Picturesque San Diego is a book which offers a fascinating visual and narrative view of San Diego city and county in a bygone era.
The book was published in 1887 by Douglas Gunn, who was editor and publisher of The San Diego Union from 1873 to 1886, and served as mayor of the city of San Diego from 1889 to 1891. A strong promoter of, and investor in, the development of San Diego, Gunn decided in 1887 to create a book describing the city and county in both text and quality photographs.
He hired a prominent Los Angeles-based photographer, Herve Friend, and from March to July they traveled around San Diego County, covering an estimated 1.500 miles according to Gunn in his introductory note. The book was published in October 1887. It’s 98 pages with 72 photographs.
San Diego County in 1887 was a place where the livestock literally outnumbered the humans. Gunn demonstrates that quite emphatically. In a section on county agricultural products, he gives the following breakdown of the livestock population for the whole county: “Horses, 8,755; Mules, 2,552; Horned Cattle, 33,548; Sheep, 202,548; Hogs, 22,815.” Add them all up and you get a total livestock population of 270,218.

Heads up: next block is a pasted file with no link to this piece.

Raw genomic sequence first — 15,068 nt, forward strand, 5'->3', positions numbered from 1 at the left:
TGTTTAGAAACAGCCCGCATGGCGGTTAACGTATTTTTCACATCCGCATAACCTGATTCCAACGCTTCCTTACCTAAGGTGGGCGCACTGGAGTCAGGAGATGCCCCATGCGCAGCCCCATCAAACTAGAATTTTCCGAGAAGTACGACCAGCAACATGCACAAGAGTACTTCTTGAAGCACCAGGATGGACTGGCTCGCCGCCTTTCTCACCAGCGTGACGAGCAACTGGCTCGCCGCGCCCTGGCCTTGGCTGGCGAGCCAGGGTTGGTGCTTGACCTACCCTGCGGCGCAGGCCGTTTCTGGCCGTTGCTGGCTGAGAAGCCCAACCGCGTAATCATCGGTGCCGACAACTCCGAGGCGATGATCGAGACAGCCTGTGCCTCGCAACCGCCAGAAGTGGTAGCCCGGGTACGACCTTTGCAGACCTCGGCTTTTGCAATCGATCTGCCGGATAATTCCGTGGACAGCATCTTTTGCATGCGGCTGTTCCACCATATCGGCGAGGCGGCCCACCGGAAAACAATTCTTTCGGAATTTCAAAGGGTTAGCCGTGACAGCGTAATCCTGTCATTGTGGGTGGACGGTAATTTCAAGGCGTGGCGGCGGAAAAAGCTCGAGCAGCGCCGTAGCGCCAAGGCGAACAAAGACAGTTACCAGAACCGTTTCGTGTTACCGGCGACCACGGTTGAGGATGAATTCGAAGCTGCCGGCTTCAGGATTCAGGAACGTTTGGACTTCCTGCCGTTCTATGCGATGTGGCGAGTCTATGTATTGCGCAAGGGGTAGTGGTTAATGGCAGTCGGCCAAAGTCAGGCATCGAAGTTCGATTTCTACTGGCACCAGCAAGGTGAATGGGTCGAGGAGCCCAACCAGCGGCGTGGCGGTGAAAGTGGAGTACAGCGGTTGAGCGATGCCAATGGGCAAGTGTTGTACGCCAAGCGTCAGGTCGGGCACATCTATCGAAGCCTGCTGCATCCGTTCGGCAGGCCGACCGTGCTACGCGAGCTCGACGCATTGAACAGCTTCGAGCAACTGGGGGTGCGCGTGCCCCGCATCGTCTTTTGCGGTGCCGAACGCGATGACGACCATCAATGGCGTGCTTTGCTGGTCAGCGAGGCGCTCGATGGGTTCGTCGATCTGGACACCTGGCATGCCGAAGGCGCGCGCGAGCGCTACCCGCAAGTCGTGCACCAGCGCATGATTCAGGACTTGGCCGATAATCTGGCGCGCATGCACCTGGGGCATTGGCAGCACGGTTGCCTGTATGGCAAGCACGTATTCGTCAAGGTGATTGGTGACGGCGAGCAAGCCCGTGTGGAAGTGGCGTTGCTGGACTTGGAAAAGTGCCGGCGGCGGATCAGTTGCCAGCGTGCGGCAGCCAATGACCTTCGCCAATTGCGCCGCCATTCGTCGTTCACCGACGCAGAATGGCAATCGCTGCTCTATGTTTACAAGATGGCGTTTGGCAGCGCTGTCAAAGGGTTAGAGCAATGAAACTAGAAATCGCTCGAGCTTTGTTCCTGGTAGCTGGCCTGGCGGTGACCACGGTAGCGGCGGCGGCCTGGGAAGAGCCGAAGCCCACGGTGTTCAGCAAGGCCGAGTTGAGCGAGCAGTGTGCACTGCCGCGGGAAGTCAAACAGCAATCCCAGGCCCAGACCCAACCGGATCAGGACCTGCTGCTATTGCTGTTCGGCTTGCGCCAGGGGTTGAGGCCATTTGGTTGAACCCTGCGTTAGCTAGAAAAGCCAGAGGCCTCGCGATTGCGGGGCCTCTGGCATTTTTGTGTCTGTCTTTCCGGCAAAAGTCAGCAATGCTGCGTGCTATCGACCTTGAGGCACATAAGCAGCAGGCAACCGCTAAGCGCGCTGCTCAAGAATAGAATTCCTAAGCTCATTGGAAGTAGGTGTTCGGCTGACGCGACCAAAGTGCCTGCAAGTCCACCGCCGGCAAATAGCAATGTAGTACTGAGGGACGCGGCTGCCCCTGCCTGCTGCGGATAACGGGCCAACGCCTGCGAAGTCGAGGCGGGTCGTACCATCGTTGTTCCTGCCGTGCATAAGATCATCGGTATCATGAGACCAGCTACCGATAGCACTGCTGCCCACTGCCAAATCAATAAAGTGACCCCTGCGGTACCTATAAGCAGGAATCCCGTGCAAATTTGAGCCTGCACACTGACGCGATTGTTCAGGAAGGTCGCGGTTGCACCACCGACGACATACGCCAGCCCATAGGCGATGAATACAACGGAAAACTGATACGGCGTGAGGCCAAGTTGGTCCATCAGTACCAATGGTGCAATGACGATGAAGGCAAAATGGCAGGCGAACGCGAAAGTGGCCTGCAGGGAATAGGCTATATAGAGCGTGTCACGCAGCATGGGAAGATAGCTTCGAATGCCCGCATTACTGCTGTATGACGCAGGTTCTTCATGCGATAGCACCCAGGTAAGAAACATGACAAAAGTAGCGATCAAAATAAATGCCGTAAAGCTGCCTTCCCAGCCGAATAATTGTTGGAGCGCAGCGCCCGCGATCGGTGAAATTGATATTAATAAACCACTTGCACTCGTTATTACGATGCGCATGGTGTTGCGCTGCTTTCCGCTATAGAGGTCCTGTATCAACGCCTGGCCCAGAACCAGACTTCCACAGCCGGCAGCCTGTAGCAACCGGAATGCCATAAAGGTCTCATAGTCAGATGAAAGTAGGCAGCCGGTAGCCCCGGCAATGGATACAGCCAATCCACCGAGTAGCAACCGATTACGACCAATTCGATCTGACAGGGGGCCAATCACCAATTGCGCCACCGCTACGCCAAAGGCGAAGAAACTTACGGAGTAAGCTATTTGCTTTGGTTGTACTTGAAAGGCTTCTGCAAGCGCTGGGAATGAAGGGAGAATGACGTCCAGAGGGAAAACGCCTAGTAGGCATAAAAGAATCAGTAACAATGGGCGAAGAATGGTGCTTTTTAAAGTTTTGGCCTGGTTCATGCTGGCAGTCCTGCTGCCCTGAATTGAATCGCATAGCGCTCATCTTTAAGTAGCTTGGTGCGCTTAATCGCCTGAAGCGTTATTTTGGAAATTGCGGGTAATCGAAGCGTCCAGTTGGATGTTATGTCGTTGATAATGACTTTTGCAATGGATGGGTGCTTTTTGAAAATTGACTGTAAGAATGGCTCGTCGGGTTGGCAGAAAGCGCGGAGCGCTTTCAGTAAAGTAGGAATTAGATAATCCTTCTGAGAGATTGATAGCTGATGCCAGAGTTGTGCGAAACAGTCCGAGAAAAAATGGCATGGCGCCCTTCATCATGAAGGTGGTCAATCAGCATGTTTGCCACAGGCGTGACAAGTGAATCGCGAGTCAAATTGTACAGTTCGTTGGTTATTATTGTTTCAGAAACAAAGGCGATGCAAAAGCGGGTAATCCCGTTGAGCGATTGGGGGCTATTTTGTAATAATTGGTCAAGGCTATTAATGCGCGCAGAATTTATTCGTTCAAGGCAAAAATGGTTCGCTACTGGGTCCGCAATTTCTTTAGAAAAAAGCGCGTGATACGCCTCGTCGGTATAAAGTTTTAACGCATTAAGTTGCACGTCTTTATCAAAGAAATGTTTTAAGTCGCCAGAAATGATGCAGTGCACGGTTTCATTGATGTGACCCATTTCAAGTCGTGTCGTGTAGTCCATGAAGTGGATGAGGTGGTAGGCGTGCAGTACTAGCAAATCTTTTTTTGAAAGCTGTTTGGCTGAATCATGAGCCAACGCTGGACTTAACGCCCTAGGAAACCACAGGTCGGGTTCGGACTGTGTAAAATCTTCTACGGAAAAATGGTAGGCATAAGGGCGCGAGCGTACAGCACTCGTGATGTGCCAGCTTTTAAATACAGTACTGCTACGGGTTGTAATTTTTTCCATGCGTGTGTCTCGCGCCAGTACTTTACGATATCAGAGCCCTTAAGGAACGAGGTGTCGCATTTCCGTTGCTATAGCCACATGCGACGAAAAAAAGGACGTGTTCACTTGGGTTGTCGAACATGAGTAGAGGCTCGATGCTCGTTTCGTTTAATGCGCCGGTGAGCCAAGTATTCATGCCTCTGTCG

By contrast, the human population for San Diego County at that time stood at about 30,000.
Yes, it was a very different San Diego County from the one we know today. That point is underscored by some representative photos from the book. Here are two of the city of San Diego:
The caption reads, “San Diego looking West-Point Loma in Right Distance”
Caption: “City Water Front-Babcock and Story Wharves”
Here’s one from North County:
Caption: “View in Poway Valley”
Yeah, that’s Poway in 1887. In the book Gunn describes Poway as a “rich agricultural valley” with a population of “about 800” and “one of the most flourishing settlements in the county.” Yet within a few years the onset of drought would drive out many residents, reducing the population down to 250. Gunn wasn’t around for that change, or for other circumstances that would belie some of his more boosterish claims. He invested a lot, emotionally and financially, in the city and the region, and that was arguably his undoing. We’ll return to Picturesque San Diego in future blog entries. It offers a lot of facts, impressions, and contradictions, especially in hindsight.
If you’d like to see the book for yourself, go to https://archive.org , and search for it by title.